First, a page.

The implementation of Title IX policies and procedures was a dominant topic at several colleges and universities this spring, including Dickinson. In February, the issue boiled to the surface in the form of a four-day student sit-in at the Holland Union Building, as students came together to express their concerns with the process for handling sexual assault cases on campus. Following is a Q&A with Vice President for Institutional Effectiveness & Inclusivity Brenda Bretz ’95 and Title IX Coordinator Kat Matic to help ensure that our community is aware of the history, policies and actions related to this charged topic.
MATIC: Title IX is a federal civil rights law passed as part of the Education Amendments of 1972, which prohibits discrimination on the basis of sex or gender in the college’s programs and activities. Title IX protects all members of our community, including students, faculty and staff, as well as visitors and guests, regardless of race, color, national origin, sex, disability, religion, age, veteran status, gender identity, gender expression and sexual orientation.
BRETZ: In May 2018, the Title IX Office moved from the Division of Student Life to the newly formed Office of Institutional Effectiveness & Inclusivity, signaling that the office serves the entire campus. We relocated to a private and centralized location in Old West and hired Kat, a well-respected leader in the field who is passionate about this work. My goals are to ensure a safe and respectful campus and a supportive and equitable Title IX process, increase reports to the Title IX office, increase educational programs and collaboration with other offices on campus to deliver the programming, and produce an annual report that is communicated to campus.
MATIC: We are required to respond to all reports of violations of Title IX, not only sexual assault. More importantly, we respond because of our commitment to support those who have been harmed, to empower them with information to make decisions and to assist them in obtaining support services. Our involvement allows us to institute measures designed to stop and eliminate any such sex- or gender-based discrimination, prevent the recurrence of the prohibited conduct and remedy any adverse effects of such conduct on campus or in college-related programs or activities.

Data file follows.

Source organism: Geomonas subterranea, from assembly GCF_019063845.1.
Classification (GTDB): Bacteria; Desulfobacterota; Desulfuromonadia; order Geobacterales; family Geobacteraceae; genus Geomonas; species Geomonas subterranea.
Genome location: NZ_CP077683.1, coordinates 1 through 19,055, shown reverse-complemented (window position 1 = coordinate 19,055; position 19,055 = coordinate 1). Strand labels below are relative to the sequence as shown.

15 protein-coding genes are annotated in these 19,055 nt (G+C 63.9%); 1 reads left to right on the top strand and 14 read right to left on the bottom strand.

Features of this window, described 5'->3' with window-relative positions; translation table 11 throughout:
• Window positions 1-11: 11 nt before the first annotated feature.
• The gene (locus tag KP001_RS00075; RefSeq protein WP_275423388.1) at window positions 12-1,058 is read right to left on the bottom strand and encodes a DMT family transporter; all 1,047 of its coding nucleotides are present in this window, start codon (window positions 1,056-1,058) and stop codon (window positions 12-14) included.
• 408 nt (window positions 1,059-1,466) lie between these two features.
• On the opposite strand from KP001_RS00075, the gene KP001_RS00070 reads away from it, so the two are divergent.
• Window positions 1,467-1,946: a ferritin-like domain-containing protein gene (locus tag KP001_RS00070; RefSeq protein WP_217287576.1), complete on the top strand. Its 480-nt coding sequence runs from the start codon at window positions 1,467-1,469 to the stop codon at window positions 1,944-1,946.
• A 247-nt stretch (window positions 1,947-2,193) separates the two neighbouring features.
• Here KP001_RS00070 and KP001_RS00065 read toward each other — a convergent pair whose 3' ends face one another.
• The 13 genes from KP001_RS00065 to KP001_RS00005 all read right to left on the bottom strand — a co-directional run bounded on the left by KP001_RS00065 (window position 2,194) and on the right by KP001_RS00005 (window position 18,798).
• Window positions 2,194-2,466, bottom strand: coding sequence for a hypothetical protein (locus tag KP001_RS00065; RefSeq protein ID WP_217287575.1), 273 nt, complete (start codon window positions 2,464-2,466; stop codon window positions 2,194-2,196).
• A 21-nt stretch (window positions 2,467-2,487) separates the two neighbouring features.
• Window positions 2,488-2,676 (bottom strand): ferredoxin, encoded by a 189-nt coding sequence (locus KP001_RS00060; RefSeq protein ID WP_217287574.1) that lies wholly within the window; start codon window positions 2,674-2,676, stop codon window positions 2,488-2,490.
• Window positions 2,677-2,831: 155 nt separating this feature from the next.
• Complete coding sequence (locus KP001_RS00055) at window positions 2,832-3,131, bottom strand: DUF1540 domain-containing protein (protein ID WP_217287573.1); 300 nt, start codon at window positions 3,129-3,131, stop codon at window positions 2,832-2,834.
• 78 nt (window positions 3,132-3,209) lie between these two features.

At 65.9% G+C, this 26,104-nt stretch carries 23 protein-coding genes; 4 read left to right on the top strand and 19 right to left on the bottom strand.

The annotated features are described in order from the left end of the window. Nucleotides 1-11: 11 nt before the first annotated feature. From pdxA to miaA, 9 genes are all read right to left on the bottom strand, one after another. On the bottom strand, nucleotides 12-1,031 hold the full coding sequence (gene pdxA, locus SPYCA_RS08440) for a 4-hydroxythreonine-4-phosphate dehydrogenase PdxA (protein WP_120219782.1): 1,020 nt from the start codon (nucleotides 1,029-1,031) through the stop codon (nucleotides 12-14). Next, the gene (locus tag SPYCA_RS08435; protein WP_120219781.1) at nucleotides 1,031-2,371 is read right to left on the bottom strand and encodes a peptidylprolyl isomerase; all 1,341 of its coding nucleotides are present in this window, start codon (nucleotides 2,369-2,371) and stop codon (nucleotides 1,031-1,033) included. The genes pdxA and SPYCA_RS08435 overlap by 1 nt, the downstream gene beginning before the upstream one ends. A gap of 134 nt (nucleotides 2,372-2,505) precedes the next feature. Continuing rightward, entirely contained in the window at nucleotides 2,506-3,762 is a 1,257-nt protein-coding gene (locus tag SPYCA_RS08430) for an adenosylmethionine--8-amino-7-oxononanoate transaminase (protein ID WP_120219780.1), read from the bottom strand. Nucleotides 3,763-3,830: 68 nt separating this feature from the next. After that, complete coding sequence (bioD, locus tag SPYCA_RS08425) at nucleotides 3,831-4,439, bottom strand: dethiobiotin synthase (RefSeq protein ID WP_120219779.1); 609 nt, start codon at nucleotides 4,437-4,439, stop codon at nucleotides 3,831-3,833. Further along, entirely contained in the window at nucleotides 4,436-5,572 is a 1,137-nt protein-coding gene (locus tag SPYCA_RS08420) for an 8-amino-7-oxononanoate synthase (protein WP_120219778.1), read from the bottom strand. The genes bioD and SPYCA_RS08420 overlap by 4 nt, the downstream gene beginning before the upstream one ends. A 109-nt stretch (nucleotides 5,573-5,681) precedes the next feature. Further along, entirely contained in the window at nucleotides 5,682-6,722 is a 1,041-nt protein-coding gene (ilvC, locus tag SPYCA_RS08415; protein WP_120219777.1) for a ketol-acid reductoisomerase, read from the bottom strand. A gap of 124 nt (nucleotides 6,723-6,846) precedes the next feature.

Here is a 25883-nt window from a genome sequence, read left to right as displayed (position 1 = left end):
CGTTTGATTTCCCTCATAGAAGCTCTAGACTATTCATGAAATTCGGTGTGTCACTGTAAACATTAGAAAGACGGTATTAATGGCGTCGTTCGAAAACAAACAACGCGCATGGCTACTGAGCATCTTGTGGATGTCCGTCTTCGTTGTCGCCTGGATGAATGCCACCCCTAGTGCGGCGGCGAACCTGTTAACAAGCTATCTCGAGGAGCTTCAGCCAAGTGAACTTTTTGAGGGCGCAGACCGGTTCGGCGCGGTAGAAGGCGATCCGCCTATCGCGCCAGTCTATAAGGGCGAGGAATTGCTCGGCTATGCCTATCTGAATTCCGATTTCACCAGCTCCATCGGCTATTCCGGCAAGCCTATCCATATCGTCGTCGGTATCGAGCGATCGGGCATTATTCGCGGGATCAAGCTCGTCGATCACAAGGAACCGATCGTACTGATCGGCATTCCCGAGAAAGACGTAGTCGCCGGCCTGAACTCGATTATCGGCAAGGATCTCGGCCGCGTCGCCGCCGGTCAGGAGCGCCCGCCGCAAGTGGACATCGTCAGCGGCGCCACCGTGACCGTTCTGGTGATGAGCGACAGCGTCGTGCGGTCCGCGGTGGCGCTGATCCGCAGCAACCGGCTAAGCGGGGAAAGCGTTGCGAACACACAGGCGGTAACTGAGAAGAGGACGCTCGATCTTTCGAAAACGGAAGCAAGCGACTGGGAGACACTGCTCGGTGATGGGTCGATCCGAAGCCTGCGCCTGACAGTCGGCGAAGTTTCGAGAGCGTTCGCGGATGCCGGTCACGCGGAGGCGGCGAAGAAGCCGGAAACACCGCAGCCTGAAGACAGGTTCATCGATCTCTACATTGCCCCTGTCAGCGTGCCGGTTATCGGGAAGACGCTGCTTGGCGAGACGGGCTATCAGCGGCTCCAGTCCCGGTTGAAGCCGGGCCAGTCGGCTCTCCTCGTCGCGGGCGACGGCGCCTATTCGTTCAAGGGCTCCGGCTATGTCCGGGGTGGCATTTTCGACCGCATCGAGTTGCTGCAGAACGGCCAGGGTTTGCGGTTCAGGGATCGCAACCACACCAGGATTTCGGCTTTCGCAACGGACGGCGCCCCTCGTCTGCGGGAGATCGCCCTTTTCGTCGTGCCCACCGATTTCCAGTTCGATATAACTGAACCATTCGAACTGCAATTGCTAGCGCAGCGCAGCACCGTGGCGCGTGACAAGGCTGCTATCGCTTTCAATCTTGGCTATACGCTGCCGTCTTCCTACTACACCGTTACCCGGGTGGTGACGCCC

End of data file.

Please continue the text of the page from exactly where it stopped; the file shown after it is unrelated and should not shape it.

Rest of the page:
MATIC: We are in the process of hiring a full-time investigator and providing, upon request, investigation packets to both the complainant and respondent, while upholding privacy of any witnesses or others involved in the investigation. We also are incorporating best practices and designing new programs to train all employees in compassionately receiving a disclosure of sexual and gender-based misconduct.
BRETZ: In fall 2019, to provide transparent and complete information on what happens when a report is made, the policy had already been expanded. The Presidential Working Group is continuing to work on the Title IX Agreement items remotely.
MATIC: We know that education, awareness and implementing behavioral change are key to preventing and ultimately ending sexual and gender-based discrimination on campus and in our society. For information on all of our trainings and educational programs, visit the Education & Prevention page on our website.
BRETZ: Yes, we think it is important to share with the community information about cases without violating confidentiality. You can find the reports on the Title IX website.
BRETZ: We appreciate the interest and input from the alumni community and welcome the opportunity to hear from you. You’ll find additional information as well as our contact information at dickinson.edu/titleix.
Read more from the spring 2020 issue of Dickinson Magazine.
TAKE THE NEXT STEPS
Published May 13, 2020